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NC Lawmakers Legalize ‘Fracking’ After Dem Mistakenly Votes For It

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A hydraulic fracturing site is viewed on June 19, 2012 in South Montrose, Pa. (credit: Spencer Platt/Getty Images)

A hydraulic fracturing site is viewed on June 19, 2012 in South Montrose, Pa. (credit: Spencer Platt/Getty Images)

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RALEIGH, N.C. (AP) — An environmental group said Tuesday it was rescinding an award presented to a North Carolina House member who voted to override Gov. Beverly Perdue’s veto of legislation to permit the form of shale gas exploration and production called “fracking.”

The House narrowly voted late Monday to override the veto when first-term Rep. Susi Hamilton, D-New Hanover, and five other House Democrats sided with Republicans to cancel Perdue’s veto.

The North Carolina League of Conservation Voters says it will take the unusual step of asking Hamilton to return a “Rising Star” award she received two weeks ago that praised the first-term legislator’s pro-environmental record.

A second of the six, Rep. Becky Carney of Mecklenburg County, said she made a mistake when she pressed the green button at her desk to vote to override rather than the red “no” button. She tried to get her vote changed — which would have prevented the override — but the chamber’s operating rules don’t allow vote changes that would affect the outcome.

Carney said she was denied the chance to seek an exception. House Republican leaders quickly used a parliamentary procedure to secure permanently the 72-47 margin — which is above the 60 percent majority required. The bill, which authorizes fracking in North Carolina and lays out the regulatory path for the state to begin issuing drill permits in two years or so, is now law.

“I take full responsibility for my vote, as we all should,” an emotional Carney said early Tuesday. “It was a huge mistake, but it was a vote and it is what it is.”

But the conservation league focused its fire on Hamilton.

The group accused Hamilton of trading her vote for separate legislation extending a tax credit by another year for the film production companies shooting movies in the state. Hamilton denied such horse-trading had taken place and maintained there was no connection between the two items. Hamilton’s hometown of Wilmington is the hub for North Carolina’s movie industry.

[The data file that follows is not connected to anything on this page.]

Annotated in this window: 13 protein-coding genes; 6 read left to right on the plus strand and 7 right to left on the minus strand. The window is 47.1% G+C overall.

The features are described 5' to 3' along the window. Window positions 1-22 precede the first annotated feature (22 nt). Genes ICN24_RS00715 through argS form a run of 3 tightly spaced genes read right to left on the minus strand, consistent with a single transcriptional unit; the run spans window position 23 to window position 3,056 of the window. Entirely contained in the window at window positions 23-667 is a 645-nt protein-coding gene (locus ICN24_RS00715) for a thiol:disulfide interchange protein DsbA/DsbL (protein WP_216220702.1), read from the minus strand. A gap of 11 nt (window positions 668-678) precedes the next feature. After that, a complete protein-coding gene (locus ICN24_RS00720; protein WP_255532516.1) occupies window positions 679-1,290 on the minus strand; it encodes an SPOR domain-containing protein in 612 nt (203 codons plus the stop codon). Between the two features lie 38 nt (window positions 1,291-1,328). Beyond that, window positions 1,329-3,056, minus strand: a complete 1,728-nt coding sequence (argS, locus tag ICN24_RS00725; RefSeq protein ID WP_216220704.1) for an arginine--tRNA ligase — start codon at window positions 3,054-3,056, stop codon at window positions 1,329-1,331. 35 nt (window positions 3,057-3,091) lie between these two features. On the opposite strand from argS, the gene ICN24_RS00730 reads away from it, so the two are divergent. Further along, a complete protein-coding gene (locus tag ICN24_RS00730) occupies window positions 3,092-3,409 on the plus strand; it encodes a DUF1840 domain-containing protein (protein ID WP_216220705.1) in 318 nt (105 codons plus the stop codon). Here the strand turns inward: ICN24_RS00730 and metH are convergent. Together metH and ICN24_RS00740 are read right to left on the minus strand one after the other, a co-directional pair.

“This was too big of a vote to sell out the environment on an issue that will change the landscape of our state for years to come,” league lobbyist Dan Crawford said in a prepared release.

Hamilton’s name was attached to a June 29 letter sent by nearly 20 House Democrats to Perdue asking that she veto the fracking bill and another piece of environmental legislation. Hamilton said Tuesday that she believed there were going to be two letters and that she only wanted on the non-fracking bill.

Hamilton said the award’s rescission is unfortunate. She told reporters she believed the league was torn on whether Perdue should veto the bill.

She cited a conversation she had at the group’s June 20 dinner when she received the award. A league staffer said she was worried a veto would lead lawmakers to pass something that would be even worse in the future, according to Hamilton. The law still requires the Legislature to vote again when the regulations are in place before permits can be issued.

“This is probably the best compromise we’re going to get for right now,” Hamilton said, adding that “if we had not made this compromise this year than in 2013 we would have seen a ‘drill baby, drill’ bill again.”

Crawford said Hamilton knew the league wanted her to sustain Perdue’s veto, citing an email it sent to wavering legislators such as Hamilton.

Hamilton “appears to have a guilty conscience about her decision and is reaching out in order to justify her actions,” Crawford wrote Tuesday. “She voted wrong on the bill and she simply needs to state that there was a better offer on the table and she took it.”

House Speaker Thom Tillis, R-Mecklenburg, played down any connection between Hamilton’s override vote and the film production tax credit, saying Rep. Danny McComas, R-New Hanover, was the key advocate for getting the provision heard.

“The legislative process all around here involves negotiations,” Tillis said. “Every member — to feel comfortable with supporting a measure — is here advocating for their position … there’s no trading.”

As for Carney’s error, Tillis said it’s the job of lawmakers to vote accurately. Lawmakers on the House and Senate floor ask that their votes be changed nearly every day for that day’s legislation, but Tillis said it’s important to keep the rule intact to prevent changes when the outcome would be altered.

Will Morgan, a lobbyist for the North Carolina chapter of the Sierra Club, said Carney voted against the fracking bill before it went to Perdue and had been advocating to sustain the governor’s veto.

“It’s disappointing that fracking will become legal based on an accidental vote,” Morgan said.

(© Copyright 2012 The Associated Press. All Rights Reserved. This material may not be published, broadcast, rewritten or redistributed.)

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